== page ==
Bernie Sanders was asked tonight what he thought would be the best way to fight ISIS and whether or not American troops would need to fight as "boots on the ground," and he said what has become his standard answer in every speech, interview, and debate: I refer you to King Abdullah of Jordan (paraphrase).
Sanders, echoing Abdullah, says the war with ISIS is a war for the soul of Islam and that, as such, it should be fought by "Muslim troops." Note he says "Muslim," not Arab or Middle Eastern. Muslim.
It's a fairy tale answer from someone who doesn't know anything about foreign policy.
"It should be fought by Muslims" isn't a war policy. It's not a defense strategy. Heck, if it were a Republican who said it, it wouldn't even be acceptable (he'd be called racist). It's nothing more than a platitude. And while debates are not given to lengthy strategy answers, it shows what a President Bernie would be like as Commander-in-Chief. Unprepared.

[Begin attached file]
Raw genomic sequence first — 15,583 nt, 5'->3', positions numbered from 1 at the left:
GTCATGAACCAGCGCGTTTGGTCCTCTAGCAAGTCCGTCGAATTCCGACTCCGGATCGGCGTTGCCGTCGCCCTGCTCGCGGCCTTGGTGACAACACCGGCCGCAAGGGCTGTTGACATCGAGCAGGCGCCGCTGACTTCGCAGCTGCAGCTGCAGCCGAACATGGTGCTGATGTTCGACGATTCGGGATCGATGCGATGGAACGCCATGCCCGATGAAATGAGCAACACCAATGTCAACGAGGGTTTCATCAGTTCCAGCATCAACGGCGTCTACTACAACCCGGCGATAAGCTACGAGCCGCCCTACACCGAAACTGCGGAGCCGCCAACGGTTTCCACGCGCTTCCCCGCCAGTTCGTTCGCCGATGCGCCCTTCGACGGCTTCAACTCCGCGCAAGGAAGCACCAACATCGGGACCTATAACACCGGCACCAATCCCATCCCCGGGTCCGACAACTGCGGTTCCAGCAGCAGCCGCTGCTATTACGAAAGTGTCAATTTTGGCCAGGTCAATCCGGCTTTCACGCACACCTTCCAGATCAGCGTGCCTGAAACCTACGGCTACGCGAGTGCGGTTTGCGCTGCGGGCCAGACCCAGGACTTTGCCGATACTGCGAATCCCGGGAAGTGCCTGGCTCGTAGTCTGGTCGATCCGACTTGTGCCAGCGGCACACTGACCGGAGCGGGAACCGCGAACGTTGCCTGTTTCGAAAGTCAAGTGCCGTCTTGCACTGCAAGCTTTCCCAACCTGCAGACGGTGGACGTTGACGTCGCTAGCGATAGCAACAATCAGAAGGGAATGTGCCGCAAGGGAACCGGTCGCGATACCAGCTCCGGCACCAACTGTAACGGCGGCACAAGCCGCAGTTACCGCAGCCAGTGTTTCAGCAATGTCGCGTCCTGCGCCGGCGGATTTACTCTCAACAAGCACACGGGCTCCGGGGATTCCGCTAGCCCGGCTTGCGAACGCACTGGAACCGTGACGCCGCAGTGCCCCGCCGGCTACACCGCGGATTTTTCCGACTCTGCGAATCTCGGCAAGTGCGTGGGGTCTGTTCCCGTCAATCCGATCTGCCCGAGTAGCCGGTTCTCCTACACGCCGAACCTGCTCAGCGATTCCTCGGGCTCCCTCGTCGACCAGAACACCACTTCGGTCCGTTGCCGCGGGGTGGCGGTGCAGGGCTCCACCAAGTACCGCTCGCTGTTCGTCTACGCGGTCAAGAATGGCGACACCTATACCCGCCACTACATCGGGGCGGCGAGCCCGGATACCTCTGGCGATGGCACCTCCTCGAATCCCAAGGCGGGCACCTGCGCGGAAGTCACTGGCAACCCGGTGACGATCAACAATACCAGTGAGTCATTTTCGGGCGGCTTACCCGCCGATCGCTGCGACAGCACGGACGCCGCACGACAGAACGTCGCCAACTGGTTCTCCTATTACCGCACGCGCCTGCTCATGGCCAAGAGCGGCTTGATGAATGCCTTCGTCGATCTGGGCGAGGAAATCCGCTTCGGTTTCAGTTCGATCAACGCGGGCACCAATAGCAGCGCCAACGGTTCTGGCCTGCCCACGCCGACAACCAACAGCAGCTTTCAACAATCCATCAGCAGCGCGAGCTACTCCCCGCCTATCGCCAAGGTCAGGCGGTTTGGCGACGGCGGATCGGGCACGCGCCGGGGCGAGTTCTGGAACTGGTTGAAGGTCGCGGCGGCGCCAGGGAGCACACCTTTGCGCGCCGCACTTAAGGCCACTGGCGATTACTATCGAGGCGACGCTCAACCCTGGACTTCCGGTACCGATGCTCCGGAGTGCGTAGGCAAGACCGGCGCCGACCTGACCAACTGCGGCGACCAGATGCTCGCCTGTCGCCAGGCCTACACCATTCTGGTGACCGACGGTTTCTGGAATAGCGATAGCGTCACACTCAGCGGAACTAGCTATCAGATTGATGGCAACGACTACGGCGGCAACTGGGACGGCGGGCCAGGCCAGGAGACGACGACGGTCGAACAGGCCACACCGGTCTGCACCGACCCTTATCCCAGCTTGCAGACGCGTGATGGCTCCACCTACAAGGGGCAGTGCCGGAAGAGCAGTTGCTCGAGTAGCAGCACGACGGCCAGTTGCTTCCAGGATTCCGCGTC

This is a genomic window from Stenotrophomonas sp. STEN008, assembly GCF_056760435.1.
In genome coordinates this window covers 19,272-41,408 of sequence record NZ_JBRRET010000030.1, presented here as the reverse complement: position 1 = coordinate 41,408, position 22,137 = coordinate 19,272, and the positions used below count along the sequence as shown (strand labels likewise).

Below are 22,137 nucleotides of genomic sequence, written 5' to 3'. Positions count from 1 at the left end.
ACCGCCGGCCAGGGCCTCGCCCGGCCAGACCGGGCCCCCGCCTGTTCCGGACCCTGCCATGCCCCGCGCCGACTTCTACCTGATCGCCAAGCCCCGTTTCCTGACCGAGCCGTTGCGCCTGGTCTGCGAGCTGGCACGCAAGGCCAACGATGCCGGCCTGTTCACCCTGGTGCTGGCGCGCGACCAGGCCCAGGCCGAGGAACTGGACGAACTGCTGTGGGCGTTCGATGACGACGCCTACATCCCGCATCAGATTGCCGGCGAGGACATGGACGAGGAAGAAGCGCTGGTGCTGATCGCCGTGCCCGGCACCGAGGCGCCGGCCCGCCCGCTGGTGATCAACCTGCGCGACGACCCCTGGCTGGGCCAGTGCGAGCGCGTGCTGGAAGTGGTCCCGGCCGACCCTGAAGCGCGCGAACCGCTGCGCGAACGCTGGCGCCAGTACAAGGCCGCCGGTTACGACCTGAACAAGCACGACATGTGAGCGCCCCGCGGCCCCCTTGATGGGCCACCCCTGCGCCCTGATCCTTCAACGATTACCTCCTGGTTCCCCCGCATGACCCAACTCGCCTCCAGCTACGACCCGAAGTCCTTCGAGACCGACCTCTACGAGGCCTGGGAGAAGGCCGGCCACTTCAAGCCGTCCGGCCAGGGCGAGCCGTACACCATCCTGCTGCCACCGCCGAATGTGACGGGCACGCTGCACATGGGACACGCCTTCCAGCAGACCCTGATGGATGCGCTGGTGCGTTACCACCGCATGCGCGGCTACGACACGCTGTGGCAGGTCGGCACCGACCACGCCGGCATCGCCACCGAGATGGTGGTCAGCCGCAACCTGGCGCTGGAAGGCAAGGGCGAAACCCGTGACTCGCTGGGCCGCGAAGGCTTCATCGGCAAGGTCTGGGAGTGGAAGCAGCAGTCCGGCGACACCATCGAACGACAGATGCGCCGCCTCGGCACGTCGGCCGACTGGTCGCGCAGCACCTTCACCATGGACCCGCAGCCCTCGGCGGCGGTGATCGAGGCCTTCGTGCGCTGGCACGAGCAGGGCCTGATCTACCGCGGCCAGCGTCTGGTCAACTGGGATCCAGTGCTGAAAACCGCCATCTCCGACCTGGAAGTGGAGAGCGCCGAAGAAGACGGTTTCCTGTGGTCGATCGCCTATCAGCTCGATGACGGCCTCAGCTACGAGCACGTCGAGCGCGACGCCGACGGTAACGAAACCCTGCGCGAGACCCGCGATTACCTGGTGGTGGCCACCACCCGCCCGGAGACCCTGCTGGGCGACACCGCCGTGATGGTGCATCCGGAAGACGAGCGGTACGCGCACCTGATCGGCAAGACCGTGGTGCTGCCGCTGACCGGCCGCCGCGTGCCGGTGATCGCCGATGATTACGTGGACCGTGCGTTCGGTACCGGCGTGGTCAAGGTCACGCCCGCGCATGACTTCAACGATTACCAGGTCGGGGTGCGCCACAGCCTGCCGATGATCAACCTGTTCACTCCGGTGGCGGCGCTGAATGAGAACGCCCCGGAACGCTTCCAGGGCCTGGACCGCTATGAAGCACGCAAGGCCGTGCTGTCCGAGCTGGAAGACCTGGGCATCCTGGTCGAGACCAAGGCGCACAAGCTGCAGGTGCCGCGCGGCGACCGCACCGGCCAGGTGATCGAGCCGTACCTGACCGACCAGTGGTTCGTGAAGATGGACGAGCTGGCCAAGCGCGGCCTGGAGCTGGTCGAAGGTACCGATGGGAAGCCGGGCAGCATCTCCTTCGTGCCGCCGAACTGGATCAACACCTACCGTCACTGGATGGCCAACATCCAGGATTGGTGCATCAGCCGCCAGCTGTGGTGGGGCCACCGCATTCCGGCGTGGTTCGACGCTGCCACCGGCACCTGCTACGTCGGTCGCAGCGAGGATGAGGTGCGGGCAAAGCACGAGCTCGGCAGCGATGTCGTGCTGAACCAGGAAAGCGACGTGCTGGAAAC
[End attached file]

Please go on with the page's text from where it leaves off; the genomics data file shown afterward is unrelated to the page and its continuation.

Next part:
He is simply trying to have his cake and eat it too. Yes, I want to fight ISIS. No, I don't want to fight ISIS. Republicans have two main positions on how to fight ISIS, typically characterized as intervention and non-intervention. Bernie's plan couldn't rightly be called either. But it could be called "a thing not to say as President."
Yes, most experts believe that a win in the Middle East against ISIS requires the cooperation of Arab nations. No, going on the world stage as the Commander-in-Chief of the United States military and labeling something as a holy war that you intend to fund and support is not a good, strategic move.